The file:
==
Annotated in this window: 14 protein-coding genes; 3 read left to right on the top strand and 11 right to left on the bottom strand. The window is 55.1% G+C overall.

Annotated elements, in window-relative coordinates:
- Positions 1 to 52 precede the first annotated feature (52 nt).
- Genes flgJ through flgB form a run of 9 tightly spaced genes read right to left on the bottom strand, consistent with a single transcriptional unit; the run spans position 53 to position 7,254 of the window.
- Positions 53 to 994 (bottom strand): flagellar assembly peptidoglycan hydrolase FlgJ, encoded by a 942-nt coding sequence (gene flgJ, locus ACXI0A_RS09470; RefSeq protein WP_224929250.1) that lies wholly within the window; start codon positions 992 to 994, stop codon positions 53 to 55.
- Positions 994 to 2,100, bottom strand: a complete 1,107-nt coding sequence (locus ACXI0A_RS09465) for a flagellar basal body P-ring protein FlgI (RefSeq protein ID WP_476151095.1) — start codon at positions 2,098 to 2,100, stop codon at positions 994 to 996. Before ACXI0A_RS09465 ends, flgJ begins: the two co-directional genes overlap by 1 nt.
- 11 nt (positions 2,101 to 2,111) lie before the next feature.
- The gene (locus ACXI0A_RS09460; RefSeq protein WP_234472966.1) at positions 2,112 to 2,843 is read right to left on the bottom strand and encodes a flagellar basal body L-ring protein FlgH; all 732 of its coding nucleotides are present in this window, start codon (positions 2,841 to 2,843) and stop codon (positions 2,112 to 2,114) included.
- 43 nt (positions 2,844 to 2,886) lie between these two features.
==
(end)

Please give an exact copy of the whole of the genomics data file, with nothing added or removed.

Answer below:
Annotated in this window: 14 protein-coding genes; 3 read left to right on the top strand and 11 right to left on the bottom strand. The window is 55.1% G+C overall.

Annotated elements, in window-relative coordinates:
- Positions 1 to 52 precede the first annotated feature (52 nt).
- Genes flgJ through flgB form a run of 9 tightly spaced genes read right to left on the bottom strand, consistent with a single transcriptional unit; the run spans position 53 to position 7,254 of the window.
- Positions 53 to 994 (bottom strand): flagellar assembly peptidoglycan hydrolase FlgJ, encoded by a 942-nt coding sequence (gene flgJ, locus ACXI0A_RS09470; RefSeq protein WP_224929250.1) that lies wholly within the window; start codon positions 992 to 994, stop codon positions 53 to 55.
- Positions 994 to 2,100, bottom strand: a complete 1,107-nt coding sequence (locus ACXI0A_RS09465) for a flagellar basal body P-ring protein FlgI (RefSeq protein ID WP_476151095.1) — start codon at positions 2,098 to 2,100, stop codon at positions 994 to 996. Before ACXI0A_RS09465 ends, flgJ begins: the two co-directional genes overlap by 1 nt.
- 11 nt (positions 2,101 to 2,111) lie before the next feature.
- The gene (locus ACXI0A_RS09460; RefSeq protein WP_234472966.1) at positions 2,112 to 2,843 is read right to left on the bottom strand and encodes a flagellar basal body L-ring protein FlgH; all 732 of its coding nucleotides are present in this window, start codon (positions 2,841 to 2,843) and stop codon (positions 2,112 to 2,114) included.
- 43 nt (positions 2,844 to 2,886) lie between these two features.